HUM’s decision was based on Yusen’s proactive approach to continuous improvement, its ‘best-in-class’ IT systems and the lexibility it demonstrated during periods of disrupted production.

To underscore the award of the new business, HUM presented Yusen with a supplier award for outstanding contribution to the Honda account.

The new business the Volvos will be engaged in involves collecting from HUM’s 59 UK suppliers, servicing 500 routes a week, collecting component parts and returning packaging for re-use or recycling. With up to 25 time slots a day, it will be a busy operation.

Looking to the future, the philosophy of continuous improvement will continue to push for gains in fuel economy, and with Euro-6 emissions legislation peeping over the horizon, Volvo Trucks will remain a committed partner for the company. n


The Yusen in-house driver training team has been trained by the Volvo driver trainers at Volvo Truck’s UK headquarters in Warwick.

Yusen has also taken the opportunity to integrate the training needed for the Driver CPC by kicking off the process with a ‘safe systems at work’ programme that ran for two days back-to-back and gave its drivers 14 of the 35 hours of periodic training they need to accrue by September 2014. This will be followed up with training on driving for fuel economy.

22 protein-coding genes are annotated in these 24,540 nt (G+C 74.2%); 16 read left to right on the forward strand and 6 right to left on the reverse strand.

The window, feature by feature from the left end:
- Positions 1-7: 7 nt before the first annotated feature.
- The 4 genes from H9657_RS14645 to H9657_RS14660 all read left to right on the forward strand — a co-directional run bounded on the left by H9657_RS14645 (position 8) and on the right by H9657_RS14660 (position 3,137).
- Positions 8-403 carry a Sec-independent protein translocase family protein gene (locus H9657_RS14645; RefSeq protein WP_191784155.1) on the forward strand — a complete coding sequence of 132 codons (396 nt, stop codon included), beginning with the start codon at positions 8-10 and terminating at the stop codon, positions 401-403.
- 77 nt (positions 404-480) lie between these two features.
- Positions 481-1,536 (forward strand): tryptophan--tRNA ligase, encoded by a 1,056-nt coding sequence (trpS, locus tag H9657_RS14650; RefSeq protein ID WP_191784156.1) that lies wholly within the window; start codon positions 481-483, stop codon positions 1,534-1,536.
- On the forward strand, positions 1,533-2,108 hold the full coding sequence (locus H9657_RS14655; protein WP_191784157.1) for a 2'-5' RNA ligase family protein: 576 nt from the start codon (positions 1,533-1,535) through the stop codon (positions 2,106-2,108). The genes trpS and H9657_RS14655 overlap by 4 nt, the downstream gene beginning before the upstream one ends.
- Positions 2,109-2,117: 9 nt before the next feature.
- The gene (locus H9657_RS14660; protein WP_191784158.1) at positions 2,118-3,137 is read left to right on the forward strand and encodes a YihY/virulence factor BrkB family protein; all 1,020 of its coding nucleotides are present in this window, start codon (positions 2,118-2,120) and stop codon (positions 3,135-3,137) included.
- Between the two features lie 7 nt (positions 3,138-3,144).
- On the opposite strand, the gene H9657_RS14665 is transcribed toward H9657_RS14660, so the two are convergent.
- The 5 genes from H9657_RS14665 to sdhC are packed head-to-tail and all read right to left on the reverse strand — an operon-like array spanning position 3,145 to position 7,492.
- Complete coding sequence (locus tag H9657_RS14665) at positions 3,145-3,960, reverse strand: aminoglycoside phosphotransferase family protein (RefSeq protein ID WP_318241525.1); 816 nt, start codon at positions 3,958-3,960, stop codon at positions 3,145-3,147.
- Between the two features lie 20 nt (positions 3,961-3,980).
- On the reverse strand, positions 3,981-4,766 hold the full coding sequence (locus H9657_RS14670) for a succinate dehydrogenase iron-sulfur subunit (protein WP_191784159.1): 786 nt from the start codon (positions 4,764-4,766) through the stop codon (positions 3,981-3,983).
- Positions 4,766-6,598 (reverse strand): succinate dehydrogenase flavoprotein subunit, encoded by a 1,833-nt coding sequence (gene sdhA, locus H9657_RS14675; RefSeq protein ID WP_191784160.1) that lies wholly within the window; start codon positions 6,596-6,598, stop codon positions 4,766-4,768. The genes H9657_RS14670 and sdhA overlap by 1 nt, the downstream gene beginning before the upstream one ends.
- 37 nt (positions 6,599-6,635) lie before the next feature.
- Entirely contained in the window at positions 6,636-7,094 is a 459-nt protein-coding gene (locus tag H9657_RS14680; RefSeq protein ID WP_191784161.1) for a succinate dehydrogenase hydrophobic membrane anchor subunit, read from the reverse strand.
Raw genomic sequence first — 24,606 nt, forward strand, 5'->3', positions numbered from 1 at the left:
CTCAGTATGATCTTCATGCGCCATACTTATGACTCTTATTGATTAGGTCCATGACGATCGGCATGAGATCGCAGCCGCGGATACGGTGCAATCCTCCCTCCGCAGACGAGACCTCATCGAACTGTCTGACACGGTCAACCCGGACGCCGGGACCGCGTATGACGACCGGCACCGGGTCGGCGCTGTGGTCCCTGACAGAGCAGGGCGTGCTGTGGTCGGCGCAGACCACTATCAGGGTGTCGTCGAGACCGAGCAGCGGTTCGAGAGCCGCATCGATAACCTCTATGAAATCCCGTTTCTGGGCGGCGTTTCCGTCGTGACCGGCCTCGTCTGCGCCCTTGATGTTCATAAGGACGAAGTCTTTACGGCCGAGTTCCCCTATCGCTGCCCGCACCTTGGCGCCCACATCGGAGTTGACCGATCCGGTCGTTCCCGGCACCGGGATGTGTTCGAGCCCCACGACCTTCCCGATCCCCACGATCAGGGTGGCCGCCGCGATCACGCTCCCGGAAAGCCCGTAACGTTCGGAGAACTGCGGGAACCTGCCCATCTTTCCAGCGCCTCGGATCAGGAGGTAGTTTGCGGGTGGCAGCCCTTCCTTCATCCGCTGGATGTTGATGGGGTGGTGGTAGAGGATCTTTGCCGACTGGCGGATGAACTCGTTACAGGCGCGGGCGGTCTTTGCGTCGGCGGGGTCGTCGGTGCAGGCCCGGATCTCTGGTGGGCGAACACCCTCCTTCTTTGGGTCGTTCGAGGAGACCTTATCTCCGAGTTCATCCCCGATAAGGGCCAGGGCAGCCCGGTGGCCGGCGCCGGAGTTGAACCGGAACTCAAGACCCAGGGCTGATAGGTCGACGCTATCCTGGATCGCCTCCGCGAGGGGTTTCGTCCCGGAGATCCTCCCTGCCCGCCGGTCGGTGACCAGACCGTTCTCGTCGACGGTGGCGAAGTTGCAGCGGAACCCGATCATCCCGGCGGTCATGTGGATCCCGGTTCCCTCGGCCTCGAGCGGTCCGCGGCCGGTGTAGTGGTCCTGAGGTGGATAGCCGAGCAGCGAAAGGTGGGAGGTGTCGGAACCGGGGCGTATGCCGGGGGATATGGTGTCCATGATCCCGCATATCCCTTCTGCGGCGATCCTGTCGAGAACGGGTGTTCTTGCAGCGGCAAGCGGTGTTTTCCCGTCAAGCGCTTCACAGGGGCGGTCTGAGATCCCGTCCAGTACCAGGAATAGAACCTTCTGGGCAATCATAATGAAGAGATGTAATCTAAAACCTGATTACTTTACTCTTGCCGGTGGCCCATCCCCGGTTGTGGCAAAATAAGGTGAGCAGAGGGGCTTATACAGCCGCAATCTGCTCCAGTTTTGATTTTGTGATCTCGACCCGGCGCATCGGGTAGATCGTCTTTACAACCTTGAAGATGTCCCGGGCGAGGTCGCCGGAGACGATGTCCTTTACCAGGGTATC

Mark LeMontais instigated a two-pedal procurement policy in the Yusen fleet as far back as 2007, and his analysis of the advantages of automated transmissions won him the Fleet Engineer of the Year award at that year’s Motor Transport Awards. With £11m spent annually on diesel alone in the Yusen fleet, you can understand his motivation.

With a strong health and safety remit, Yusen’s ‘safe vehicle’ initiative actively seeks out and procures trucks that have a strong driver comfort and safety bias. These have been cornerstones for Volvo truck production since the earliest day at the company’s Gothnburg plant.